ACLU of New Jersey v. Township of Wall
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The Supreme Court has long upheld the right of local governments to display traditional holiday scenes containing both religious and secular symbols. Unfortunately, opposing groups have continued to challenge public holiday displays during the Christmas and Hanukkah season.
In 1998, Wall Township in New Jersey set up a holiday display containing a crèche with traditional figures, a lighted evergreen tree, two decorated urns, and four snowman banners attached to light posts. The ACLU sued on behalf of two clients, claiming that the display was an unconstitutional establishment of religion. The following holiday season, the town again exhibited a holiday display. This time including a donated menorah, candy cane banners rather than the less prominent snowman banners, a larger evergreen tree, and two signs reading: “Through this and other displays and events through the year, Wall Township is pleased to celebrate our American cultural traditions, as well as our legacy of diversity and freedom” and “Merry Christmas, Happy Hanukkah.” Yet such inoffensive messages were still unacceptable to the ACLU and its clients, who requested that the court immediately order the removal of the display.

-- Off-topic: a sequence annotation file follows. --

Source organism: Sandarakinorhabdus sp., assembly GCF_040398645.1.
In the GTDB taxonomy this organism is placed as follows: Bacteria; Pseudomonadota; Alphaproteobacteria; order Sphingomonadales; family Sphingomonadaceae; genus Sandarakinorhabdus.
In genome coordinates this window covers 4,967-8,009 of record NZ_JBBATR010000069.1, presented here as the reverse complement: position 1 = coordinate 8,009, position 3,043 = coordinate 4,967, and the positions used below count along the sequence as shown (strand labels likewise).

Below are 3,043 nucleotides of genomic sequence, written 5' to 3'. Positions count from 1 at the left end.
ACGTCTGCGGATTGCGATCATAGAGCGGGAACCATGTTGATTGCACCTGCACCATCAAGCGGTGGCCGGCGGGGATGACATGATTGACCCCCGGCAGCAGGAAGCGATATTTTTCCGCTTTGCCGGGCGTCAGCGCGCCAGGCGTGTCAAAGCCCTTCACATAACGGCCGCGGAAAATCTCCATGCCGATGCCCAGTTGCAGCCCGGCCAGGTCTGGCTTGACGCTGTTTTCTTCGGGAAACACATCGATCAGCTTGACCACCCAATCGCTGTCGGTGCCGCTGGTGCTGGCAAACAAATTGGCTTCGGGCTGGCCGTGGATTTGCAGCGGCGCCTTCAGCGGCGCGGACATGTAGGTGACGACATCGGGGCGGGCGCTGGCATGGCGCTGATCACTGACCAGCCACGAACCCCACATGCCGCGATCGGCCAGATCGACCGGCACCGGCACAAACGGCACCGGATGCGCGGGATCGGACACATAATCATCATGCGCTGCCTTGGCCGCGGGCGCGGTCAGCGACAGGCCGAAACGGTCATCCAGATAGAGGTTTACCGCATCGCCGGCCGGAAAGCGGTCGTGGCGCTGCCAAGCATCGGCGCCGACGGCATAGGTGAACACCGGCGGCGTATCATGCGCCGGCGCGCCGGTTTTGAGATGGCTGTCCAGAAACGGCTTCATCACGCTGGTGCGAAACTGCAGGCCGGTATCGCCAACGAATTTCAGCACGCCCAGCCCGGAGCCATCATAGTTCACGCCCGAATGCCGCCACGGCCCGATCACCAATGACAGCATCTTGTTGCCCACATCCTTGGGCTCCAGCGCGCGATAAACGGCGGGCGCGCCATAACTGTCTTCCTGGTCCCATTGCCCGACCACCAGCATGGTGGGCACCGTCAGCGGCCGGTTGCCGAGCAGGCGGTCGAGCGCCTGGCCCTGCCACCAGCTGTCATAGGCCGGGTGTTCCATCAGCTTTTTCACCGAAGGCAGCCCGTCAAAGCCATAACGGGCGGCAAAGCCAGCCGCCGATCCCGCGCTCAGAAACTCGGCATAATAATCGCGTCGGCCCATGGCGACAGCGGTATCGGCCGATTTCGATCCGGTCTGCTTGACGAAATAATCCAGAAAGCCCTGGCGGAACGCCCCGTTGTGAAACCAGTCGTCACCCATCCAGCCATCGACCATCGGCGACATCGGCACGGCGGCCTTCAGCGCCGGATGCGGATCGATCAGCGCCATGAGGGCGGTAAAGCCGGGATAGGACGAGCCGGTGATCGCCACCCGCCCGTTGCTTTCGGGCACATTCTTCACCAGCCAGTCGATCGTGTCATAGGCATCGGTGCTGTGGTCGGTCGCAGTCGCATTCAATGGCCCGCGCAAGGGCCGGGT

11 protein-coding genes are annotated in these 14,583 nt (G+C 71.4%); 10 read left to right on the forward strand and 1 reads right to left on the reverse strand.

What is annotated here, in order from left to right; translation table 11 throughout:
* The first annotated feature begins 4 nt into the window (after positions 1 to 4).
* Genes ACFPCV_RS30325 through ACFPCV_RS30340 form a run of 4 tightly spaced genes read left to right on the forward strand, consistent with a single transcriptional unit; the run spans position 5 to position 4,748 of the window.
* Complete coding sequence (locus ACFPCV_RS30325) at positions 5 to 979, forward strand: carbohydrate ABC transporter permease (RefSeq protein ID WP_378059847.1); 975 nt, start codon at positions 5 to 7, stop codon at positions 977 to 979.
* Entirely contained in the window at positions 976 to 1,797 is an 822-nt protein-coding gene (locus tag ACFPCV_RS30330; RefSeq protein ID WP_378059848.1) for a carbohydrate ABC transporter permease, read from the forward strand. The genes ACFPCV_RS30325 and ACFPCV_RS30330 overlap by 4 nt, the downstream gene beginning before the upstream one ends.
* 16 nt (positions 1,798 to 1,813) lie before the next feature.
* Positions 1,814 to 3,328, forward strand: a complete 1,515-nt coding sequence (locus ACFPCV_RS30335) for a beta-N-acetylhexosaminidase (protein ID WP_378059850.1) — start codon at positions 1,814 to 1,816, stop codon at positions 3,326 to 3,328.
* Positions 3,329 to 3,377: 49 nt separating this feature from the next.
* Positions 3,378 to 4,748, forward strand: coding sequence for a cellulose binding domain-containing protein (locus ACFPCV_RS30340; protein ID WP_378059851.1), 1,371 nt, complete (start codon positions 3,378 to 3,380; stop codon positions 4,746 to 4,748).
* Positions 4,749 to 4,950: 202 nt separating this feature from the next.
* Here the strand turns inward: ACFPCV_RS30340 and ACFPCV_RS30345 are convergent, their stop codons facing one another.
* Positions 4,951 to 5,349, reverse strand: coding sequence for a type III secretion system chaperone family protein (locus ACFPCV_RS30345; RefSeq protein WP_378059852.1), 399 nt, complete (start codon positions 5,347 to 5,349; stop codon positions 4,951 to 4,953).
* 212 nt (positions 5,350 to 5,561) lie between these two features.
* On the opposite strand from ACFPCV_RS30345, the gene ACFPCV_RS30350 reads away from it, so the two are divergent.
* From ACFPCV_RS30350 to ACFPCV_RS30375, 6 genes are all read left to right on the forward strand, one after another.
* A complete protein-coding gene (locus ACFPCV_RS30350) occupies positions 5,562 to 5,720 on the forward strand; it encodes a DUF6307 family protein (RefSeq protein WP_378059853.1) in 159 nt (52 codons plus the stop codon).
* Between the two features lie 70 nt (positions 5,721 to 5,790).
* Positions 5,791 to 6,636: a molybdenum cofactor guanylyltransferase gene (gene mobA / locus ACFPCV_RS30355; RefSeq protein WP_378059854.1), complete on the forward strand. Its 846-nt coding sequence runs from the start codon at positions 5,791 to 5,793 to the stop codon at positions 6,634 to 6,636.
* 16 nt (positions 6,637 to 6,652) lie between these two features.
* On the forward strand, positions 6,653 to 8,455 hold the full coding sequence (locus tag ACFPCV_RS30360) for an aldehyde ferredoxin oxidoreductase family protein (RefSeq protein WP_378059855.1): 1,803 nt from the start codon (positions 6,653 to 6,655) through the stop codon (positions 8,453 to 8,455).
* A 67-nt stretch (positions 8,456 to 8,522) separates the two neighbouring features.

Luckily for holiday cheer and common sense, the trial court ruled that the display was constitutional (which was upheld on subsequent appeal), and rejected the argument that the ACLU’s clients had actually suffered any injury. This was a decisive victory for supporters of the religion in public life and the Constitution alike.
In the words of Becket’s founder Seamus Hasson, communities like Wall Township are now free to continue celebrating the significance of holidays and observances “from Christmas to Hanukkah, St. Patrick’s Day to Ramadan, Columbus Day to Passover, and Independence Day to Molly Pitcher Day.”